St. Croix Estuary Survey
SE4083 - Hydrographic Field Operations 1999

 the class of SE4083-1999
Ocean Mapping Group, Dept. Geodesy and Geomatics Engineering
University of New Brunswick, CANADA
506-453-4568 (phone), 506-453-4943 (fax),


A hydrographic survey was executed in May 1999 as part of SE4083 - Hydrographic Field Operations. SE4083 is a 4th year undergraduate course offered within the Dept. of Geodesy and Geomatics Engineering at UNB as part of the specialisation in Ocean Mapping. The aim of the course is to expose the students to the practical issues involved in the planning, execution and processing involved in a coastal marine survey.

The area chosen for the 1999 course was the St. Croix  Estuary, which extends from St. Stephen to St Andrews, New Brunswick, where the estuary merges with Passamaquoddy Bay.

the above images are of a Simrad EM1000 multibeam survey of the lower St. Croix Extuary, conducted in 1995 by the CSS Frederick G. Creed

The field program was done in partnership with the  Hydrographic Cooperative (HyCoop) program of the U.S. Naval Oceanographic Office. The HyCoop program provided a RESON Seabat 9001 multibeam sonar together with peripheral hardware (TSS-335B, and gyro-compass). By working with the HyCoop personnel we were able to gain access y working with the HyCoop personnel we were able to gain access both to their advanced hardware and the practical experience of their staff. This proved to be particularily valuable for our students.
The main survey platform is the RV Mary-O, a 41ft coastal research and teaching platform, owned and operated by UNBSJ.  The vessel  has a dedicated 110V generator with an uninterruptable power supply.  It can comfortably take 4 personnel inside during survey operations. For teaching purposes, up to 10 can be accomodated internally.  The Mary-O is based at Deer Island, New Brunswick and is available year-round for undergraduate and graduate research and training.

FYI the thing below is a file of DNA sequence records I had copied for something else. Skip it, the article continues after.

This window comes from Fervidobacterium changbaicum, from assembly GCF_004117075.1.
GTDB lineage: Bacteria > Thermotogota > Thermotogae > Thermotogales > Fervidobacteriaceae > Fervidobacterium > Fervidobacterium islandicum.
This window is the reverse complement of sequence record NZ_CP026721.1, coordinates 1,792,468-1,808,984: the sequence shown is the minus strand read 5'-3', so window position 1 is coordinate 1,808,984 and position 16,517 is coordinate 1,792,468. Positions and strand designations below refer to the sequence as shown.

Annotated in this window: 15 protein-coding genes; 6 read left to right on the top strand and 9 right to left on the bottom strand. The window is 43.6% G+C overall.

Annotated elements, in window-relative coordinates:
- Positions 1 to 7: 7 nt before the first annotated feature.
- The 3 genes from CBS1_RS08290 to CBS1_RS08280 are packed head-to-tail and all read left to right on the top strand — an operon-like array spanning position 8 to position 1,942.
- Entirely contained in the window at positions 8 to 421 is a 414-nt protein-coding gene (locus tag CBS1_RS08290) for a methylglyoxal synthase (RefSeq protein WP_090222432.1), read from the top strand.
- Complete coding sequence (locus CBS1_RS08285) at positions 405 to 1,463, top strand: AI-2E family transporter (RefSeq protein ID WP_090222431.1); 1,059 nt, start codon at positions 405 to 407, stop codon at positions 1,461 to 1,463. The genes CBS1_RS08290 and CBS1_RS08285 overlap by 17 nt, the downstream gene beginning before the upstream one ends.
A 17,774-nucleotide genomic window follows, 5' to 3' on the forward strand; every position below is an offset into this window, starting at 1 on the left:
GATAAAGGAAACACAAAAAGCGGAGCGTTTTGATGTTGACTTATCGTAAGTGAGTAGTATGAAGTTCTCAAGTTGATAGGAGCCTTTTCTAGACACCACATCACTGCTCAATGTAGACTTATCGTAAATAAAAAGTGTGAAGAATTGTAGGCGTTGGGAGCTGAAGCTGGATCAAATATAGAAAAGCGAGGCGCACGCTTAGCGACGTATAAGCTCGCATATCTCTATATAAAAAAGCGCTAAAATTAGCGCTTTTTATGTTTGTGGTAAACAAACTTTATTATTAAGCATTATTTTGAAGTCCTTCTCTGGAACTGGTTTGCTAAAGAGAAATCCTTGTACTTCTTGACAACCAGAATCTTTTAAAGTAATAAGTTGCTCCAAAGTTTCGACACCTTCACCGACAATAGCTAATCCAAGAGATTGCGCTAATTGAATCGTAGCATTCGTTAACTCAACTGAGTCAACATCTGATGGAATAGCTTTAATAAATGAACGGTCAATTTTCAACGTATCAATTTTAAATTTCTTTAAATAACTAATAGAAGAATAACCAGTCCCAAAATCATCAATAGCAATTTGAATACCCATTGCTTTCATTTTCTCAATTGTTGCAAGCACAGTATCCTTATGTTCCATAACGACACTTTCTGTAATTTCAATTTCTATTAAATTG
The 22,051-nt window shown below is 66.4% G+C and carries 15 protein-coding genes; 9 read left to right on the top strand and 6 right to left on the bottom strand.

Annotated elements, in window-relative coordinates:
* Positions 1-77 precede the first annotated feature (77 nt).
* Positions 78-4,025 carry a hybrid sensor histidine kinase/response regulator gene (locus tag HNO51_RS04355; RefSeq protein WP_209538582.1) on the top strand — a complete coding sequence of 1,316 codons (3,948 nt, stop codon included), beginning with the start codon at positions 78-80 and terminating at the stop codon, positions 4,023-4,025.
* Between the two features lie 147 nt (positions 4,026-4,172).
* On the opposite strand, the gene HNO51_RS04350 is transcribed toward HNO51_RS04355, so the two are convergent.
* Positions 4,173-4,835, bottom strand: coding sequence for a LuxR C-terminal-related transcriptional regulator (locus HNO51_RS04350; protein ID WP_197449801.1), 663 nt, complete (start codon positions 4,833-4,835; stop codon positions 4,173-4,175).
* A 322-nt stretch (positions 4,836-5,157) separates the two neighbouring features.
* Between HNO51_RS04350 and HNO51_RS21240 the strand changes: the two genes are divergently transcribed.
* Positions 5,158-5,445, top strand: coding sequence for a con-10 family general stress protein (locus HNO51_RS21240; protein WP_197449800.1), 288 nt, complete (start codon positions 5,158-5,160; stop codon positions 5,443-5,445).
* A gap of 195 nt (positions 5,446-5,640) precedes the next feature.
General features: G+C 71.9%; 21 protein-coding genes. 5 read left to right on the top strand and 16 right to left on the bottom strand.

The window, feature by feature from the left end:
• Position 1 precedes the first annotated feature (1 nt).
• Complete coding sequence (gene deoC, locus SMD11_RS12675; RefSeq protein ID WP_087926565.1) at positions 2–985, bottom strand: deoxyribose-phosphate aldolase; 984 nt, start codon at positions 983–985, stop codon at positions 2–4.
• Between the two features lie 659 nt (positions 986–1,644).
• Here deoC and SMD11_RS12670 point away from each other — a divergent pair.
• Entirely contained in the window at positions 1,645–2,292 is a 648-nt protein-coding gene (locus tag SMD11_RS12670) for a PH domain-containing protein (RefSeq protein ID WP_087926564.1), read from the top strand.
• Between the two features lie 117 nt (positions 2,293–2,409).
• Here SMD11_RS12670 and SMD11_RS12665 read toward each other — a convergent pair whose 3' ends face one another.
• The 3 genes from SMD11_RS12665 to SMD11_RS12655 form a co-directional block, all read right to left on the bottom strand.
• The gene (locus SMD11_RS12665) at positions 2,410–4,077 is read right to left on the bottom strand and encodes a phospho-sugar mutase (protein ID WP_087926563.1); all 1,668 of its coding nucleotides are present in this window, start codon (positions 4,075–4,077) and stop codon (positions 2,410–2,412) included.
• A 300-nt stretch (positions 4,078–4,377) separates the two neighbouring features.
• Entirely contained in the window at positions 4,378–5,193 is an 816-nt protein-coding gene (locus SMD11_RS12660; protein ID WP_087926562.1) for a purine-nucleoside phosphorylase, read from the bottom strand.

On the starboard side of the Mary-O a custom swinging mount has been built (to a RESON design) which is capable of deploying a variety of sonar instrumentation at a depth of ~1m. The mount has been successfully used at speeds up to ~ 8 knots, although 5-6 knots is a typical operational speed. 
All survey operations were conducted from the St.Andrews Biological Station dock in Brandy Cove.
For the first two weeks of operation, a RESON Seabat 9001  sonar was installed. For the deep water operational area, it was mounted symetrically to provide coverage for a +/- 45 degree sector. The 9001 uses amplitude detection only for all 60 beams . Each beam is 1.5 by 15 degrees. The ping rate depends on the operator range setting, and for the water depths encountered was always at least 10Hz.
For the intertidal operations, the 2x WD coverage would have been prohibitively expensive in ship time (requiring line spacings of a few metres. Therefore, the sonar head was mounted to mimic one half of a RESON Seabat 9002 configuration, in which each head is tilted 30 degrees. In this case we now had only 15 degree coverage to port, but 75 degree coverage to starboard. This provided a more than twice as wide swath. However, because the sonar only performs amplitude detection, the quality of the bathymetry at low grazing angles was notably degraded.


The RESON Seabat 9001 was integrated with a TSS-335B motion sensor and a gyro compass  provided by HyCoop. UNB provided the Ashtech Z12 DGPS receivers. Line running was performed using HyPack and data collection used the RESON 6042 V.5 software. All post processing was done using the OMG/UNB SwathEd software.
For the last week of the survey, a Submetrix 2000 was kindly loaned by Submetrix U.K. Is was being used as a demonstration for the USGS and a U.S. NRL lab. The students had the opportunity to install, align and operate this system although no significant processing of the data was done for time reasons.